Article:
Photos by Victor Yakimov
Vinicio Capossela has been a mainstay and an oddity in the Italian music scene since his first record, All’una e trentacinque circa, in the year of my birth, 1990. Borrowing from traditions as disparate as the troubadours, the folk music of southern Italy, Greek rebetiko and dixieland jazz, Capossela’s work fluctuates between the theatrical and the antiquarian, digging up old songs and embodying them in his performances.
Tonight, sitting by the piano in his captain’s hat (the first of many headwear choices) and dusty black suit with shell finishings, he looks halfway between Desire-era Dylan and an extra in a Visconti film. He’s accompanied by his “banda della Cupa”, named after his most recent release, Canzoni della cupa.
But this evening is far from limited to these songs, with a selection spanning most of the highlights of Capossela’s career. Conscious of finding himself in the land of H.C. Andersen, Capossela picks some (very literal) siren songs, the playful swing number “Pryntyl” and the more meditative “Le sirene”.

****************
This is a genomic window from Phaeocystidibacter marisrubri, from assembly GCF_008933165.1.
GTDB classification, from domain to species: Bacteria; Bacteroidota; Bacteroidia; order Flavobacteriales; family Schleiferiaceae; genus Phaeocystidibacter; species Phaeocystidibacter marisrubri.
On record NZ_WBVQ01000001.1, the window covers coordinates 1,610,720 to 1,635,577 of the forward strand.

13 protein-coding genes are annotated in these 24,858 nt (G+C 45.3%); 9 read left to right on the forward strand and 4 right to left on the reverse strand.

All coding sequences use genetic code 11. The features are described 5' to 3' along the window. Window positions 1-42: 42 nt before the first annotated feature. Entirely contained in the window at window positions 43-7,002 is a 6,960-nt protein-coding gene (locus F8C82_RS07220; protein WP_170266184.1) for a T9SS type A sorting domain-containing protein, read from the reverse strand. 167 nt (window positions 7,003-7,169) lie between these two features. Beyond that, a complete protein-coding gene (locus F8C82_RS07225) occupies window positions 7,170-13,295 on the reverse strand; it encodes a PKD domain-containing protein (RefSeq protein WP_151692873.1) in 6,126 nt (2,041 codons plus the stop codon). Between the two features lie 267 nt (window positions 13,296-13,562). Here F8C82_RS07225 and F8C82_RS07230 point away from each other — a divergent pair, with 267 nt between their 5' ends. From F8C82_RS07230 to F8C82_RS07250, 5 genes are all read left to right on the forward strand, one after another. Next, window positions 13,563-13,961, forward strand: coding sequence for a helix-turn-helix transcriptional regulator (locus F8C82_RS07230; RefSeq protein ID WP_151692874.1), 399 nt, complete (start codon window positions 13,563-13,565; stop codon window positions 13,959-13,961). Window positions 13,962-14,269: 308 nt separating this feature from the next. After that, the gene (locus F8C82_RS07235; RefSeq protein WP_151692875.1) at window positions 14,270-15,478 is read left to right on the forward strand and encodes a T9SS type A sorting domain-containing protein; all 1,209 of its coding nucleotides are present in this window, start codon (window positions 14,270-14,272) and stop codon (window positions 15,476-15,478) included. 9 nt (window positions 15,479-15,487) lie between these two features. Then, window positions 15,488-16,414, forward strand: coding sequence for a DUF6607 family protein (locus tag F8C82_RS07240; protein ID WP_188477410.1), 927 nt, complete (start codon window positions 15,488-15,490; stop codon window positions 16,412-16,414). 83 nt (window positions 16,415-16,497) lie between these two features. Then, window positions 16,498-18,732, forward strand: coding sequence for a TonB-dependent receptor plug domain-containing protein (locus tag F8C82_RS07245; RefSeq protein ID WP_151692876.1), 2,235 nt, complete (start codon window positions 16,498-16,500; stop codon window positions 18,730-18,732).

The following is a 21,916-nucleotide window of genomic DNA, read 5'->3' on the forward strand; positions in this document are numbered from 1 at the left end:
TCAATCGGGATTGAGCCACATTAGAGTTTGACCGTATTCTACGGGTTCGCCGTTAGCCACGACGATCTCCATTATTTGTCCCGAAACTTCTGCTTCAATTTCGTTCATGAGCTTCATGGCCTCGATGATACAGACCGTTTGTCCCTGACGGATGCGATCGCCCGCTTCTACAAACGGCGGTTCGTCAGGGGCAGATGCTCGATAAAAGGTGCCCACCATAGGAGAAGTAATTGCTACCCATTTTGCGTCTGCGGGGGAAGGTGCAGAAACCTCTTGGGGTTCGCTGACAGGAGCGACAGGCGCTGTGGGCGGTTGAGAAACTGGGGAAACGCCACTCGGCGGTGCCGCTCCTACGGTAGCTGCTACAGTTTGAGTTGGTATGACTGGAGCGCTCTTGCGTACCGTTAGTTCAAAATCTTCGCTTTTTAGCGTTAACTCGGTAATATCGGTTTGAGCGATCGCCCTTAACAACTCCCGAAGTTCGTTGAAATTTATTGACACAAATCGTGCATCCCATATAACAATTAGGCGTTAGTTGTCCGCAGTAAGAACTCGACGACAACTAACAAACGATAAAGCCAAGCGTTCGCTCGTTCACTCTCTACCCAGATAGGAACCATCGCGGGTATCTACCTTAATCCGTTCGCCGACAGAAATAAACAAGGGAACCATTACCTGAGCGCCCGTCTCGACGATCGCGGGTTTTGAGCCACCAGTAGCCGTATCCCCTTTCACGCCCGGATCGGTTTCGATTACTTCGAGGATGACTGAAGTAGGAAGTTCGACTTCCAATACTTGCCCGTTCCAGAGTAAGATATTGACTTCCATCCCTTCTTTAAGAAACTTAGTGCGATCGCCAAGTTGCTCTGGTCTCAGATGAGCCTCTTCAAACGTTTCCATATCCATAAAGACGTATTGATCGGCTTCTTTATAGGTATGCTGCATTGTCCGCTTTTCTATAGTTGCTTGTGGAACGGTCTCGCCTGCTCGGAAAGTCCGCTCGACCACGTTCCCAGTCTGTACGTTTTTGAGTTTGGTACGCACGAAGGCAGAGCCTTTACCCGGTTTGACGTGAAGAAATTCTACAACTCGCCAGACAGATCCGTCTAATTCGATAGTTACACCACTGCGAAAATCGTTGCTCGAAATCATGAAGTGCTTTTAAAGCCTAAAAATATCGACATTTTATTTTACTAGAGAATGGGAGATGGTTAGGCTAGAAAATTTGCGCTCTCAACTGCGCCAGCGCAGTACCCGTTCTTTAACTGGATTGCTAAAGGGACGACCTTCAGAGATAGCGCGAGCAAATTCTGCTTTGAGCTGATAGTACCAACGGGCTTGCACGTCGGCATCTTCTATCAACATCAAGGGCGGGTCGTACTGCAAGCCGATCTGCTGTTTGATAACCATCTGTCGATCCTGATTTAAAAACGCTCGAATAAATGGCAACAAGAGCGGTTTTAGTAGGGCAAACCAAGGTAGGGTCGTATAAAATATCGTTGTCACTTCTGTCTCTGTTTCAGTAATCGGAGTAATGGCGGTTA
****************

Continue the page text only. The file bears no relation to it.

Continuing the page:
There’s a party atmosphere in Alice tonight, a semi-official meetup of Italians in Copenhagen, lots of familiar faces and loud voices. The slow numbers give way to tarantelle and more costume changes. Towards the end, with Capossela’s most famous song, “Che cossé l’amor”, it becomes a veritable singalong.
During the encore, the sweet lullaby “Il paradiso dei calzini”, you can see and hear the Italians turn to their Danish friends to amusedly explain: this is a song about lost socks. A surprisingly sad one at that, but that’s just what Capossela excels at, mixing playfulness with nostalgia, social history with theatre.